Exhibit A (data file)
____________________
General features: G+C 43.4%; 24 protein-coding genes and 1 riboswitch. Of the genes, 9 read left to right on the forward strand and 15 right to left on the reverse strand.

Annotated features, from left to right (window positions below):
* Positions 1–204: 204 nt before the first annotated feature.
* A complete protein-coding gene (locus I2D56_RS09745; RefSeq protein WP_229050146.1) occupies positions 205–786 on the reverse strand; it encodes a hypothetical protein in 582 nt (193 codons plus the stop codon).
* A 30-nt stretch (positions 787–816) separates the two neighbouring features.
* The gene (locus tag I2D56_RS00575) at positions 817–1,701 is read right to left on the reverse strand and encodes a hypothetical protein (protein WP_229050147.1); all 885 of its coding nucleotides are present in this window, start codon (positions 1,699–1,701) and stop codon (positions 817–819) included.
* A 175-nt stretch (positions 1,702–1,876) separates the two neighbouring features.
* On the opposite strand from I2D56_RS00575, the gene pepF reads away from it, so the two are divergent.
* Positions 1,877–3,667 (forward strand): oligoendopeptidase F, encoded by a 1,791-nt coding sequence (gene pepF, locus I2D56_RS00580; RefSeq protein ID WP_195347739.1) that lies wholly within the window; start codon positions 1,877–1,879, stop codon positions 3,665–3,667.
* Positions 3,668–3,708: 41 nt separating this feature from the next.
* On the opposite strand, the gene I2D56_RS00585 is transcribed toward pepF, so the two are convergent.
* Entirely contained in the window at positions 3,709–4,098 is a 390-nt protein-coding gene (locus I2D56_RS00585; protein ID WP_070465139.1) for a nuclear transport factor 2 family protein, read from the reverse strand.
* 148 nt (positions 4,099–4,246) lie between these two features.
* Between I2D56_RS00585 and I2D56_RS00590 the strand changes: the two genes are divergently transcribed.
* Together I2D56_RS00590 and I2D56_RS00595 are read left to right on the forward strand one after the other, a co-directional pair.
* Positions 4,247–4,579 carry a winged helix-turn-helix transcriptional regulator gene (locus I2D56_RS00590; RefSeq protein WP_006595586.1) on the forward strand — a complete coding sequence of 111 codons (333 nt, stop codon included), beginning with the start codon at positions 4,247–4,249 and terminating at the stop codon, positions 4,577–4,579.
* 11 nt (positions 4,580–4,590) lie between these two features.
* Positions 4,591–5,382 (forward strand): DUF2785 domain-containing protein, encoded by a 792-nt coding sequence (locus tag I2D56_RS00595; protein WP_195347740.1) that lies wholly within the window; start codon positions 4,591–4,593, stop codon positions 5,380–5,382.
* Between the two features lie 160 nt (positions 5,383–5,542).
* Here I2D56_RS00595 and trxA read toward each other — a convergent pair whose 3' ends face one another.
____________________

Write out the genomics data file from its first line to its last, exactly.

General features: G+C 43.4%; 24 protein-coding genes and 1 riboswitch. Of the genes, 9 read left to right on the forward strand and 15 right to left on the reverse strand.

Annotated features, from left to right (window positions below):
* Positions 1–204: 204 nt before the first annotated feature.
* A complete protein-coding gene (locus I2D56_RS09745; RefSeq protein WP_229050146.1) occupies positions 205–786 on the reverse strand; it encodes a hypothetical protein in 582 nt (193 codons plus the stop codon).
* A 30-nt stretch (positions 787–816) separates the two neighbouring features.
* The gene (locus tag I2D56_RS00575) at positions 817–1,701 is read right to left on the reverse strand and encodes a hypothetical protein (protein WP_229050147.1); all 885 of its coding nucleotides are present in this window, start codon (positions 1,699–1,701) and stop codon (positions 817–819) included.
* A 175-nt stretch (positions 1,702–1,876) separates the two neighbouring features.
* On the opposite strand from I2D56_RS00575, the gene pepF reads away from it, so the two are divergent.
* Positions 1,877–3,667 (forward strand): oligoendopeptidase F, encoded by a 1,791-nt coding sequence (gene pepF, locus I2D56_RS00580; RefSeq protein ID WP_195347739.1) that lies wholly within the window; start codon positions 1,877–1,879, stop codon positions 3,665–3,667.
* Positions 3,668–3,708: 41 nt separating this feature from the next.
* On the opposite strand, the gene I2D56_RS00585 is transcribed toward pepF, so the two are convergent.
* Entirely contained in the window at positions 3,709–4,098 is a 390-nt protein-coding gene (locus I2D56_RS00585; protein ID WP_070465139.1) for a nuclear transport factor 2 family protein, read from the reverse strand.
* 148 nt (positions 4,099–4,246) lie between these two features.
* Between I2D56_RS00585 and I2D56_RS00590 the strand changes: the two genes are divergently transcribed.
* Together I2D56_RS00590 and I2D56_RS00595 are read left to right on the forward strand one after the other, a co-directional pair.
* Positions 4,247–4,579 carry a winged helix-turn-helix transcriptional regulator gene (locus I2D56_RS00590; RefSeq protein WP_006595586.1) on the forward strand — a complete coding sequence of 111 codons (333 nt, stop codon included), beginning with the start codon at positions 4,247–4,249 and terminating at the stop codon, positions 4,577–4,579.
* 11 nt (positions 4,580–4,590) lie between these two features.
* Positions 4,591–5,382 (forward strand): DUF2785 domain-containing protein, encoded by a 792-nt coding sequence (locus tag I2D56_RS00595; protein WP_195347740.1) that lies wholly within the window; start codon positions 4,591–4,593, stop codon positions 5,380–5,382.
* Between the two features lie 160 nt (positions 5,383–5,542).
* Here I2D56_RS00595 and trxA read toward each other — a convergent pair whose 3' ends face one another.